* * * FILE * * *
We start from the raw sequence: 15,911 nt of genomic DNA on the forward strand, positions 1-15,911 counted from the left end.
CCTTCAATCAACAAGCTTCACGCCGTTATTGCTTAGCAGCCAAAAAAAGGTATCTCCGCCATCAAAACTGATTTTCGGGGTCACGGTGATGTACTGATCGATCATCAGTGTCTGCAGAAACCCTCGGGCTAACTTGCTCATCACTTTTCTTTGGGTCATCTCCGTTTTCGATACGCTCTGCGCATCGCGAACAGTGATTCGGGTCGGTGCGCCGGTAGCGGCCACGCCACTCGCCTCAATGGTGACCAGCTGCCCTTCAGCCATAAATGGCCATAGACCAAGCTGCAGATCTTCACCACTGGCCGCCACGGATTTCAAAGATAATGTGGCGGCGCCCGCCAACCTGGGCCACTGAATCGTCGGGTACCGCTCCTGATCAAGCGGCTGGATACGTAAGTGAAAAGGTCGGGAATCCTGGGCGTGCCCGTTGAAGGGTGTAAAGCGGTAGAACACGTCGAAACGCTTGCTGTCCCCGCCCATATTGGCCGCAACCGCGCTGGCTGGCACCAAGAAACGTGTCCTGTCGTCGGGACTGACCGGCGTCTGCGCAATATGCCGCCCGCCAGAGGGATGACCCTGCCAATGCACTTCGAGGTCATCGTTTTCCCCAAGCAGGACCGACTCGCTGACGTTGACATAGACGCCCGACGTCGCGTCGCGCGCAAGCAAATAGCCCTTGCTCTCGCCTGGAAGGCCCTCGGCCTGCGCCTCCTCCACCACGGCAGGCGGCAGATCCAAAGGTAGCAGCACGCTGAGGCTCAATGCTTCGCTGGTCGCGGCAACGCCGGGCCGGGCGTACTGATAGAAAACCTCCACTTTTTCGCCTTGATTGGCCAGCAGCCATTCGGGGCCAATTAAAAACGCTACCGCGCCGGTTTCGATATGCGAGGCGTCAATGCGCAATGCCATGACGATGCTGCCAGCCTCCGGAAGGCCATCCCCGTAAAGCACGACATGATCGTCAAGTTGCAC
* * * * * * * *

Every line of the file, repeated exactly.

We start from the raw sequence: 15,911 nt of genomic DNA on the forward strand, positions 1-15,911 counted from the left end.
CCTTCAATCAACAAGCTTCACGCCGTTATTGCTTAGCAGCCAAAAAAAGGTATCTCCGCCATCAAAACTGATTTTCGGGGTCACGGTGATGTACTGATCGATCATCAGTGTCTGCAGAAACCCTCGGGCTAACTTGCTCATCACTTTTCTTTGGGTCATCTCCGTTTTCGATACGCTCTGCGCATCGCGAACAGTGATTCGGGTCGGTGCGCCGGTAGCGGCCACGCCACTCGCCTCAATGGTGACCAGCTGCCCTTCAGCCATAAATGGCCATAGACCAAGCTGCAGATCTTCACCACTGGCCGCCACGGATTTCAAAGATAATGTGGCGGCGCCCGCCAACCTGGGCCACTGAATCGTCGGGTACCGCTCCTGATCAAGCGGCTGGATACGTAAGTGAAAAGGTCGGGAATCCTGGGCGTGCCCGTTGAAGGGTGTAAAGCGGTAGAACACGTCGAAACGCTTGCTGTCCCCGCCCATATTGGCCGCAACCGCGCTGGCTGGCACCAAGAAACGTGTCCTGTCGTCGGGACTGACCGGCGTCTGCGCAATATGCCGCCCGCCAGAGGGATGACCCTGCCAATGCACTTCGAGGTCATCGTTTTCCCCAAGCAGGACCGACTCGCTGACGTTGACATAGACGCCCGACGTCGCGTCGCGCGCAAGCAAATAGCCCTTGCTCTCGCCTGGAAGGCCCTCGGCCTGCGCCTCCTCCACCACGGCAGGCGGCAGATCCAAAGGTAGCAGCACGCTGAGGCTCAATGCTTCGCTGGTCGCGGCAACGCCGGGCCGGGCGTACTGATAGAAAACCTCCACTTTTTCGCCTTGATTGGCCAGCAGCCATTCGGGGCCAATTAAAAACGCTACCGCGCCGGTTTCGATATGCGAGGCGTCAATGCGCAATGCCATGACGATGCTGCCAGCCTCCGGAAGGCCATCCCCGTAAAGCACGACATGATCGTCAAGTTGCAC